Risk it or Regret it: Life Advice from a Century of Living

people-boatWhat would you do if you could do it over again?

Imagine answering that question after living nearly a century of life. What would you say? What did you do right, and what do you wish you could have a second chance at?

Last week at church, my pastor talked about a sermon given by well-known Christian speaker and professor Tony Campolo several years ago on a study of 50 people over the age of 95. They were asked one simple question: What would you do differently if you had the chance to live life over again? There were 3 answers that came up most frequently among the participants:

1. They would have reflected more. Specifically, they would have taken the time to “stop, think and consider with intensity” things they took for granted in their lives.  Of all the answers you might think this question would get, this one seems a little strange at first. But consider what it means in the grand scheme of life—to stop, be still and reflect on your life. To be truly conscious of all of the blessings all around you every single day. What would life be like if we all stopped frequently to simply reflect on what we’ve been given, to consider with intensity the wonderful things in our lives that we far too often take for granted? And then, what would we do differently, having spent a significant portion of our lives in reflection and appreciation of our blessings?

2. They would have risked more. It’s hard to achieve much in life without risk. Risk is what turns the employee into the entrepreneur, the Guy with Potential into the One who Made It. Risk scares us because it requires us to change. It asks us to leave our comfort zones, to step out onto the water on the probability that we’ll be able to walk. It asks us to put our reputations at stake for the sake of maybe doing something worthwhile. It’s not something we take lightly in the present. But in retrospect? According to the study, “They realized that a lot of things they may have deemed a success or failure weren’t so important in retrospect.” Could taking a risk make you look foolish? Maybe. Will people think less of you if you attempt something and it just goes wrong? Perhaps. Maybe that fear is holding you back from taking the dive, whatever that may be for you. If so, remember this—at 95, you won’t regret looking foolish in front of a few naysayers. You’ll regret never having taken the dive.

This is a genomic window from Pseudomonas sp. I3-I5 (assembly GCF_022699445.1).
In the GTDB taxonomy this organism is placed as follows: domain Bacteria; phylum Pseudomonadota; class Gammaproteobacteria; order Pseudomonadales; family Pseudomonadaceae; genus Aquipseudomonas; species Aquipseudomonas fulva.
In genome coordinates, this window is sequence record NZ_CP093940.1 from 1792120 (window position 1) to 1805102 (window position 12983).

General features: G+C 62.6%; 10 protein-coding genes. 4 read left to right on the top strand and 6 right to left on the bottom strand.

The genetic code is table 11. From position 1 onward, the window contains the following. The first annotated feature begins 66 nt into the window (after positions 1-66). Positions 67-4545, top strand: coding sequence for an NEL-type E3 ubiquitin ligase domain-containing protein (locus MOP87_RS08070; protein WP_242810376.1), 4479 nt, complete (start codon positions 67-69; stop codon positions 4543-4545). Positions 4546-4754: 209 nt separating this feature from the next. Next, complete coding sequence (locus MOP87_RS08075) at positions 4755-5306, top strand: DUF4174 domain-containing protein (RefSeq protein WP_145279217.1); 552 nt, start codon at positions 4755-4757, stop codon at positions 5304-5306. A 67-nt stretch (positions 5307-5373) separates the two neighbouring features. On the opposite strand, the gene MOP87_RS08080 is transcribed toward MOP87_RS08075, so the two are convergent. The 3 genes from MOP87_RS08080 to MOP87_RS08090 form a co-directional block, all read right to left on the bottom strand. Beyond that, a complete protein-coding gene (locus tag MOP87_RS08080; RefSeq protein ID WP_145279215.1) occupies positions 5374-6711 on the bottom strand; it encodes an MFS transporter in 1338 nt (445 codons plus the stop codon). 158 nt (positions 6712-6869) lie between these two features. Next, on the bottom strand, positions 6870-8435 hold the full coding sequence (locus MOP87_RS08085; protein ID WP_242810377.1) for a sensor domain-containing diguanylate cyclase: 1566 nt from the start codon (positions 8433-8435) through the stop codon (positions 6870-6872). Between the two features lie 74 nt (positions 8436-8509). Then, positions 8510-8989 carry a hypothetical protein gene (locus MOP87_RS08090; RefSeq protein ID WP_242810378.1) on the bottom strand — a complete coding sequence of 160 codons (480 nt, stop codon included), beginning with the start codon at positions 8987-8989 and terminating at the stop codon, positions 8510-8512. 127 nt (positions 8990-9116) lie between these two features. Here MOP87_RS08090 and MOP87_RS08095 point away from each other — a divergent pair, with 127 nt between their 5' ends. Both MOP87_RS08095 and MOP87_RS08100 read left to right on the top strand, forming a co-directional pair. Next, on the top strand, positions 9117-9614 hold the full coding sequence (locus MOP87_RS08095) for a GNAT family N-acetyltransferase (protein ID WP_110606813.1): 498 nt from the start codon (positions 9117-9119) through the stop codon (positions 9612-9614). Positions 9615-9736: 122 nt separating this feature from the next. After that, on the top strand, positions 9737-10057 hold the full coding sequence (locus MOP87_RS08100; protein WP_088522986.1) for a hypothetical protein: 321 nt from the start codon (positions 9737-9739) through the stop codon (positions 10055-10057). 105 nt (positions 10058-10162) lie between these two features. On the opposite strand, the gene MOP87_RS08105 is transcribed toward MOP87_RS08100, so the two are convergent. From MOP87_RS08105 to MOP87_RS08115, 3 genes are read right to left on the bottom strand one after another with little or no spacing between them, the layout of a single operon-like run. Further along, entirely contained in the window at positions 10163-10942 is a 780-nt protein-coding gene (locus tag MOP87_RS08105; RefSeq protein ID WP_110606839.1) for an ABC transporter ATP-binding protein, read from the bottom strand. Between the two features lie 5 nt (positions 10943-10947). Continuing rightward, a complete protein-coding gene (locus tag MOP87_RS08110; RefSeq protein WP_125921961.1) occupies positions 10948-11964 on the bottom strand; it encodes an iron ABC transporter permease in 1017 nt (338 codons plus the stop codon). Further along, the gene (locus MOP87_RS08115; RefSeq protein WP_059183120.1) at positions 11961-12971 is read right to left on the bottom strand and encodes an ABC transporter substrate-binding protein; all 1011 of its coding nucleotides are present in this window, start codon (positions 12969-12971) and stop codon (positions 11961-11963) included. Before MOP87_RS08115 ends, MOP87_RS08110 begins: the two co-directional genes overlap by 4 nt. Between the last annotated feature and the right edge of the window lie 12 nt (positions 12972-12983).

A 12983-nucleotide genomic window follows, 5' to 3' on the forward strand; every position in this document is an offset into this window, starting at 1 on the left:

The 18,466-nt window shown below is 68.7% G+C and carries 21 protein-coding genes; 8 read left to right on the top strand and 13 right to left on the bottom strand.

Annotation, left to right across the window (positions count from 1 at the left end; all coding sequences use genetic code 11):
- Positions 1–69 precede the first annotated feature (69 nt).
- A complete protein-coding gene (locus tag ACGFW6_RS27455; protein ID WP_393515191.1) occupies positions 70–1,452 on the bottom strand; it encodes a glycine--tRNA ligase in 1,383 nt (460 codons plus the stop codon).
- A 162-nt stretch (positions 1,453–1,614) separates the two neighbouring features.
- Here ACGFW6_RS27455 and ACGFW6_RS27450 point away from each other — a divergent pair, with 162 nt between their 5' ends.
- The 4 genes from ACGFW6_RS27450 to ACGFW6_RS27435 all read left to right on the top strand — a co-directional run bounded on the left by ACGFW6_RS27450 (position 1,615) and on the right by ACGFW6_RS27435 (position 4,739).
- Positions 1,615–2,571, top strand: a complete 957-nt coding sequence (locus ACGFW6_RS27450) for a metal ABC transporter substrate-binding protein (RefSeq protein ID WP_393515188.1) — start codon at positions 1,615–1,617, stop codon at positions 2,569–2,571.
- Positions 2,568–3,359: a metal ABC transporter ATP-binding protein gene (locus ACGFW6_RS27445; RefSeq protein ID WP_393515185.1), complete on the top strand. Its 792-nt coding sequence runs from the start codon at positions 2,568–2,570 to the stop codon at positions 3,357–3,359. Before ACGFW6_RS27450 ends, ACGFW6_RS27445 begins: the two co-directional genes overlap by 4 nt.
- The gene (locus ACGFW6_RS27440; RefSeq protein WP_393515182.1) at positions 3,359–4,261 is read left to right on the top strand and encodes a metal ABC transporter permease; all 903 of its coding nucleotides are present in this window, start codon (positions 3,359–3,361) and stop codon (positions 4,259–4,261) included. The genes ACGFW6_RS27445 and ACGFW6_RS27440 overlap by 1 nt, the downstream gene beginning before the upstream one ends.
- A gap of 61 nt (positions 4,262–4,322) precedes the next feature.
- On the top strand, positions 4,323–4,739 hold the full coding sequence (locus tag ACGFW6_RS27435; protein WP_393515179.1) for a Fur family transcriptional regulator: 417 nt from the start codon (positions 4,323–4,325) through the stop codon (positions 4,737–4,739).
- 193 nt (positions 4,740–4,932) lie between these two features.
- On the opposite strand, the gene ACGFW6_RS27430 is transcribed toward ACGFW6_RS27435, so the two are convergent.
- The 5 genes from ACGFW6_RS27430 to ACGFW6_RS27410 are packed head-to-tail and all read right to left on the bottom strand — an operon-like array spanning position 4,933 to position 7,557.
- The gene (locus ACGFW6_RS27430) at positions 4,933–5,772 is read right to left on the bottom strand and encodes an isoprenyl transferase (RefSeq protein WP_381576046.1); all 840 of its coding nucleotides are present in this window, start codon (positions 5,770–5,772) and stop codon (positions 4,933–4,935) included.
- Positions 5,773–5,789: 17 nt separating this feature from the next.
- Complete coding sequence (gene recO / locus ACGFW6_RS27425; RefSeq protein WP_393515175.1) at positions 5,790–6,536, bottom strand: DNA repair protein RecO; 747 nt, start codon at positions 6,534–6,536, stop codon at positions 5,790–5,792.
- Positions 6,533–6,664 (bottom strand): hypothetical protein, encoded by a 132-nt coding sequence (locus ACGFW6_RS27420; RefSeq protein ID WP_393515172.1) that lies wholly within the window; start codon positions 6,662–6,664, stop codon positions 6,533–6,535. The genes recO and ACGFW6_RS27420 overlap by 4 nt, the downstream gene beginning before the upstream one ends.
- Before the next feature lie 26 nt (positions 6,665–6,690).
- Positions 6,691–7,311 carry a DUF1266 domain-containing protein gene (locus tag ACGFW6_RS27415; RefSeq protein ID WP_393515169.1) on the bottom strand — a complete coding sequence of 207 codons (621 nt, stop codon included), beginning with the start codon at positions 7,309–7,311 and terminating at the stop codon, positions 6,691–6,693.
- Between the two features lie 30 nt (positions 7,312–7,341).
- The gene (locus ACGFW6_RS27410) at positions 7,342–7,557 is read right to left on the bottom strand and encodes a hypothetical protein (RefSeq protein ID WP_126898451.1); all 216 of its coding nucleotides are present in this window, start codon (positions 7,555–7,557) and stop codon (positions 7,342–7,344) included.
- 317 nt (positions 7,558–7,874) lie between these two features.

“I’m convinced that the only thing between you and your destiny is one small act of courage. One courageous choice may be the only thing between you and your dream becoming reality. And it may be as simple as placing a phone call, downloading an application, or sending an e-mail. But you’ve got to push over the first domino.” – Mark Batterson, In a Pit with a Lion on a Snowy Day.

3. They would have done more things that would live on after they were gone. What are you doing that’s making a difference for eternity? What a crazy question. For some of you, that question might seem ridiculous. Maybe you’re young and just started your career. Or maybe you’re even still in school. Or perhaps you’re somewhere in the midst of life, and that question is terrifying to you. It’s been in the back of your mind for some time, but you haven’t approached it because you don’t feel like you’re in a position to answer it the way you want to. No matter where you are, no matter how off-guard this question catches you, there’s still time to answer it with confidence. You still have an opportunity to make an impact. Our days are numbered—we all know that. None of us knows how much time we have left. What we can control is what we do with our precious days on this Earth. What we can do is make sure that our legacy lives on, long after we’ve departed. What we can do is strive to somehow make every day that we have count toward the betterment of our world.

You have one life to live. In the blink of an eye, you’ll be 95, taking this survey. What will you say when they ask you the question: what would you have done differently?

Want to take be a part of something that will make a lasting difference in the world? All We Are is committed to bringing solar energy to 40 schools over the next 10 years—impacting the lives of 20,000 students. If you want to help us do that, please consider making a donation toward Solarize Uganda Now. And if you really want to dive in, consider joining us this summer for an All We Are internship. Email us at info@allweare.org and let us know what your skills and interests are, and why you’d be a good fit for AWA. 

– Chelsea Sherman, Director of Development

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